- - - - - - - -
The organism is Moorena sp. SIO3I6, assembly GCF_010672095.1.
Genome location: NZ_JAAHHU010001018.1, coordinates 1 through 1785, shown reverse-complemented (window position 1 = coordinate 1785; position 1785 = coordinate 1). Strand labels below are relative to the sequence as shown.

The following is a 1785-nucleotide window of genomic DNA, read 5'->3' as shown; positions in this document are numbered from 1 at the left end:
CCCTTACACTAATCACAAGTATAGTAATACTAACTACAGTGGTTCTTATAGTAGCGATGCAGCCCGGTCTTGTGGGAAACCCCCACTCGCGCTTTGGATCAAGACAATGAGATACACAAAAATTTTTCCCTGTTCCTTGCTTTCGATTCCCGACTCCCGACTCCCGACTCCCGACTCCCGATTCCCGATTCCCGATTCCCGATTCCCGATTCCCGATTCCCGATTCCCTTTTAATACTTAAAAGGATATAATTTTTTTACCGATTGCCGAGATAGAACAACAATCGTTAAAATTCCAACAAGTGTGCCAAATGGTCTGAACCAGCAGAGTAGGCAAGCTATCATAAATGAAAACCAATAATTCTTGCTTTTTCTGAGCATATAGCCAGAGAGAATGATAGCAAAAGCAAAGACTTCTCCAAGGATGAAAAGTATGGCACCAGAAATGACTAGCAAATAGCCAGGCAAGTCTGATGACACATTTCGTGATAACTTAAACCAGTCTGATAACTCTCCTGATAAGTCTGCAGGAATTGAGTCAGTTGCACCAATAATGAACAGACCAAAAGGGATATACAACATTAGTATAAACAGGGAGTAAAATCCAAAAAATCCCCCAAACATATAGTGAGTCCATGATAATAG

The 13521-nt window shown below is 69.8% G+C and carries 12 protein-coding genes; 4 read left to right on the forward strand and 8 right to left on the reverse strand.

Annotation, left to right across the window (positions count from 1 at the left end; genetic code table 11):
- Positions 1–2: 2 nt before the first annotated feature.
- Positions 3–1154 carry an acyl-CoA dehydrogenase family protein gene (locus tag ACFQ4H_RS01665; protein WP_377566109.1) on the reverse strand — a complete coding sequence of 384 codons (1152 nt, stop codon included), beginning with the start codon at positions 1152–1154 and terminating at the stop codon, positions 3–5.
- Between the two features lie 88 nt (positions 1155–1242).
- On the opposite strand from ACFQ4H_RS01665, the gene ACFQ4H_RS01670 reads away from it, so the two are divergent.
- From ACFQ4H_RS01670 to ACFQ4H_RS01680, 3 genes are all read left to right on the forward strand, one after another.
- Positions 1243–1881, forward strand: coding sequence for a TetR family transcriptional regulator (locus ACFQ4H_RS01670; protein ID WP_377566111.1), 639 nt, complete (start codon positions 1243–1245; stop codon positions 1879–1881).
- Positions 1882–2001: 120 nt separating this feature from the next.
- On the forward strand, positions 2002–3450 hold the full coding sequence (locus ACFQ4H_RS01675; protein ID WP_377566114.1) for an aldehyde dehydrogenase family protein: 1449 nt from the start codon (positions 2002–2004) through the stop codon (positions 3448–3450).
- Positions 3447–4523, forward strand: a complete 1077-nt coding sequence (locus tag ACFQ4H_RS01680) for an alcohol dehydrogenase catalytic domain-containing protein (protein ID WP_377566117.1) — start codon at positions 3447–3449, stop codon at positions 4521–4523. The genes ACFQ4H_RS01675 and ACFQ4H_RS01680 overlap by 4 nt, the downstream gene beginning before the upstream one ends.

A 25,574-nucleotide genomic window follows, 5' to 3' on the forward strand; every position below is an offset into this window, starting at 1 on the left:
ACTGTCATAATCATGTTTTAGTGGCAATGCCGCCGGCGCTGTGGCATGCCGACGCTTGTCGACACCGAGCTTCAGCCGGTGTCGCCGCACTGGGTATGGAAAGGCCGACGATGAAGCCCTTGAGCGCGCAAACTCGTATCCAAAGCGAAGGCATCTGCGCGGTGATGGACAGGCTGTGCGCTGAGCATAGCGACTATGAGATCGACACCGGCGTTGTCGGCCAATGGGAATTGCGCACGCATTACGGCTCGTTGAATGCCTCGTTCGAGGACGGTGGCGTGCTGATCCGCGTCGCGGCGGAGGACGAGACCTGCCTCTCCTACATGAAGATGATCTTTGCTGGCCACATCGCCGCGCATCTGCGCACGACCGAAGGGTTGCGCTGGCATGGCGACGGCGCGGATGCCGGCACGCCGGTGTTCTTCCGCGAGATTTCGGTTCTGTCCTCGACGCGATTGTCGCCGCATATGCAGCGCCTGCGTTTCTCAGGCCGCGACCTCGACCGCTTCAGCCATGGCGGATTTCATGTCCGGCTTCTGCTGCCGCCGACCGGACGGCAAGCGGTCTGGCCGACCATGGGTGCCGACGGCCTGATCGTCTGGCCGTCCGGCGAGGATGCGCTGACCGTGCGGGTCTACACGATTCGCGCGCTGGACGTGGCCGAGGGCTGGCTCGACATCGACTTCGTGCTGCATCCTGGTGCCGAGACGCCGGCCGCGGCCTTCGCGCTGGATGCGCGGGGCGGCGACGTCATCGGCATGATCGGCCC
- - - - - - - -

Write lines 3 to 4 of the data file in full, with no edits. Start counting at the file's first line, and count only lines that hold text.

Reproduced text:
The following is a 1785-nucleotide window of genomic DNA, read 5'->3' as shown; positions in this document are numbered from 1 at the left end:
CCCTTACACTAATCACAAGTATAGTAATACTAACTACAGTGGTTCTTATAGTAGCGATGCAGCCCGGTCTTGTGGGAAACCCCCACTCGCGCTTTGGATCAAGACAATGAGATACACAAAAATTTTTCCCTGTTCCTTGCTTTCGATTCCCGACTCCCGACTCCCGACTCCCGACTCCCGATTCCCGATTCCCGATTCCCGATTCCCGATTCCCGATTCCCGATTCCCTTTTAATACTTAAAAGGATATAATTTTTTTACCGATTGCCGAGATAGAACAACAATCGTTAAAATTCCAACAAGTGTGCCAAATGGTCTGAACCAGCAGAGTAGGCAAGCTATCATAAATGAAAACCAATAATTCTTGCTTTTTCTGAGCATATAGCCAGAGAGAATGATAGCAAAAGCAAAGACTTCTCCAAGGATGAAAAGTATGGCACCAGAAATGACTAGCAAATAGCCAGGCAAGTCTGATGACACATTTCGTGATAACTTAAACCAGTCTGATAACTCTCCTGATAAGTCTGCAGGAATTGAGTCAGTTGCACCAATAATGAACAGACCAAAAGGGATATACAACATTAGTATAAACAGGGAGTAAAATCCAAAAAATCCCCCAAACATATAGTGAGTCCATGATAATAG